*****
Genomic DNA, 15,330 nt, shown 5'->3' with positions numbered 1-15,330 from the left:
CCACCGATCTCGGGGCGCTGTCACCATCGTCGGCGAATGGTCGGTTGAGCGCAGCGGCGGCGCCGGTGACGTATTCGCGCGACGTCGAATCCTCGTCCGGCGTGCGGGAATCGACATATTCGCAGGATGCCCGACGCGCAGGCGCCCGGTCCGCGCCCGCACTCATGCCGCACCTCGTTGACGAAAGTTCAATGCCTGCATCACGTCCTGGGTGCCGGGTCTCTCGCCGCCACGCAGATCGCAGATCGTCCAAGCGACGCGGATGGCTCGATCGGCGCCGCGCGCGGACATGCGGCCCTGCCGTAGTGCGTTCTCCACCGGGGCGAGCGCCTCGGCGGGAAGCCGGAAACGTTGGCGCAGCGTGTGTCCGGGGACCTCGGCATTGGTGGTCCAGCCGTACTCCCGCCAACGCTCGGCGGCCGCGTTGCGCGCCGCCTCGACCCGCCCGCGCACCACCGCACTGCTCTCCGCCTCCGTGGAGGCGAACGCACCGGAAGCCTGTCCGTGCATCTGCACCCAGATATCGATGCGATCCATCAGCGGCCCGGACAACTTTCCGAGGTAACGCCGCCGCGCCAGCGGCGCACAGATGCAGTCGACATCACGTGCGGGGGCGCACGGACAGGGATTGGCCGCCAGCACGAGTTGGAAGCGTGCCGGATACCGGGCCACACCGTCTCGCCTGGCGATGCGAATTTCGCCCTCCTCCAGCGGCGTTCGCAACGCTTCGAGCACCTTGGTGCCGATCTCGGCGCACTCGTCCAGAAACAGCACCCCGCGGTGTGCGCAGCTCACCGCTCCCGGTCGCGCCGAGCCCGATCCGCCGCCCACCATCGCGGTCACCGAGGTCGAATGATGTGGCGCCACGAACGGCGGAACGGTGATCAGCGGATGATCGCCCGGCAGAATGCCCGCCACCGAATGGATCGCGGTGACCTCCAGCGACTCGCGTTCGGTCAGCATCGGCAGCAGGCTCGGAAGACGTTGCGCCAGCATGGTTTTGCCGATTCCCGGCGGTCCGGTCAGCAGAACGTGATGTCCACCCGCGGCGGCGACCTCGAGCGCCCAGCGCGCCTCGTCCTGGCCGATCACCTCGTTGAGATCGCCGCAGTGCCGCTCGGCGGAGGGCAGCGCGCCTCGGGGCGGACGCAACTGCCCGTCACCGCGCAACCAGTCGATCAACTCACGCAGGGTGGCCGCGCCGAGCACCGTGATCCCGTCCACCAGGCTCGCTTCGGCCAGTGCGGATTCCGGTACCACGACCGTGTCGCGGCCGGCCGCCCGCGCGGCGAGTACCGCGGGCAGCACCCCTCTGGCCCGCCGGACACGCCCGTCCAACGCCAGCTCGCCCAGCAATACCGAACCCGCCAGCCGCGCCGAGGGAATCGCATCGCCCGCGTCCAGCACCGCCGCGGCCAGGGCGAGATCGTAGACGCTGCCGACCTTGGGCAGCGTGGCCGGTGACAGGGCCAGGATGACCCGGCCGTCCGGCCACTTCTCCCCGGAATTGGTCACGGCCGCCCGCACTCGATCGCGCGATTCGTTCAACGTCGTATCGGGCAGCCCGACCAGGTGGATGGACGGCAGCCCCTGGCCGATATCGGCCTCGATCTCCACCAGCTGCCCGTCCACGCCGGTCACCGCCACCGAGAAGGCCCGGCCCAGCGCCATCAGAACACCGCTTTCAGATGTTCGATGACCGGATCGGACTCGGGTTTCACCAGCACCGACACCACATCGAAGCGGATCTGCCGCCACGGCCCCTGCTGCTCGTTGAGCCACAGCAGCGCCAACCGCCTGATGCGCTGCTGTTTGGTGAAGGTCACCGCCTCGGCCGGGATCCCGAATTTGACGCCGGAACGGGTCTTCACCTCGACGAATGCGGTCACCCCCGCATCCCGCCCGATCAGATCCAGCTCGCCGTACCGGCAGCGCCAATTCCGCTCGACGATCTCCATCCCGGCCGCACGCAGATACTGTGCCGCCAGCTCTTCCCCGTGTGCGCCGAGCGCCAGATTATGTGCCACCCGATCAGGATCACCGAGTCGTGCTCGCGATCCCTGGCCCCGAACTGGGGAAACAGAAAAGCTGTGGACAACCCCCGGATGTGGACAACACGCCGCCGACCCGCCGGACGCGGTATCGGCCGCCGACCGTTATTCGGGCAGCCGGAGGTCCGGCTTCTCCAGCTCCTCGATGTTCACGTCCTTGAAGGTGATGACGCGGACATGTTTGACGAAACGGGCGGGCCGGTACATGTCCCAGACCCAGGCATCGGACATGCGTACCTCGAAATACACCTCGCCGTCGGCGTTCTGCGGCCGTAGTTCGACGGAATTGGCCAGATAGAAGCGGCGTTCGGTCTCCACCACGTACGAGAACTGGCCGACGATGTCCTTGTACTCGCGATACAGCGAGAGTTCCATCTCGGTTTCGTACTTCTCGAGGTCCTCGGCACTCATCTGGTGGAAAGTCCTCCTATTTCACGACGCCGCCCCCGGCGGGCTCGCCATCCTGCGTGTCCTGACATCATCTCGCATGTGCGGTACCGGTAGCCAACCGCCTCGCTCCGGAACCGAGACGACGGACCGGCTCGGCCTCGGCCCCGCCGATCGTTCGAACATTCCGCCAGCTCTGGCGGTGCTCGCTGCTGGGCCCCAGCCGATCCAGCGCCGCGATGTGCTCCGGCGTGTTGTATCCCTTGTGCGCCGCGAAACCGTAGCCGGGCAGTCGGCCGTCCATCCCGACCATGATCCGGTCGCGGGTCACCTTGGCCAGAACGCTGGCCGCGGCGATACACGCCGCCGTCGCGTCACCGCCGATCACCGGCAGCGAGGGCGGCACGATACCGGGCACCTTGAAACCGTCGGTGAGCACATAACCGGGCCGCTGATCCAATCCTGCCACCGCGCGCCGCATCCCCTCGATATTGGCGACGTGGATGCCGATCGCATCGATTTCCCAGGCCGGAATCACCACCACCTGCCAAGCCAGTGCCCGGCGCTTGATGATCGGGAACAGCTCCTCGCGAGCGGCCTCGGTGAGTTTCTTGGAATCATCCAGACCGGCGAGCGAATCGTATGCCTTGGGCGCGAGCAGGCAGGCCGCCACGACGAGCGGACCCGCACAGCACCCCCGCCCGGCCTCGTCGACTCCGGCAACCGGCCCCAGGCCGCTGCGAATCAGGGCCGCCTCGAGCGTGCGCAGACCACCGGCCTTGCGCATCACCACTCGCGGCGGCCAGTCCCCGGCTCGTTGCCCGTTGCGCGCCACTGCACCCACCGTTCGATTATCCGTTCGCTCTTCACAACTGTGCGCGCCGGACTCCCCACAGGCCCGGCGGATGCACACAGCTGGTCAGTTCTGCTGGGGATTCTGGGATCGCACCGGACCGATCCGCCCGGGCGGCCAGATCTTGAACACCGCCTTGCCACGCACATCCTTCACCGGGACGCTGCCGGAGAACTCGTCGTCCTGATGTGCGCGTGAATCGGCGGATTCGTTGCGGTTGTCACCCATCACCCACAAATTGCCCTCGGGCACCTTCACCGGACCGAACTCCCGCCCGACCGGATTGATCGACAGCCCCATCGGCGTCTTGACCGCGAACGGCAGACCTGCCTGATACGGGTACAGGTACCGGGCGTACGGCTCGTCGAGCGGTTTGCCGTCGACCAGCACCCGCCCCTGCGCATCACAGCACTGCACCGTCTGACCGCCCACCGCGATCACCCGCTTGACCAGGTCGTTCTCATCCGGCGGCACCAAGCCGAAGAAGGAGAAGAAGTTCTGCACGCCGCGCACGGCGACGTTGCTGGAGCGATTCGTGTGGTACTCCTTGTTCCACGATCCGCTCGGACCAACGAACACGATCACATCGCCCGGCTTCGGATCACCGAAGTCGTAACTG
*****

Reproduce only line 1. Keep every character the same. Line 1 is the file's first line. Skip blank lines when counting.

Genomic DNA, 15,330 nt, shown 5'->3' with positions numbered 1-15,330 from the left: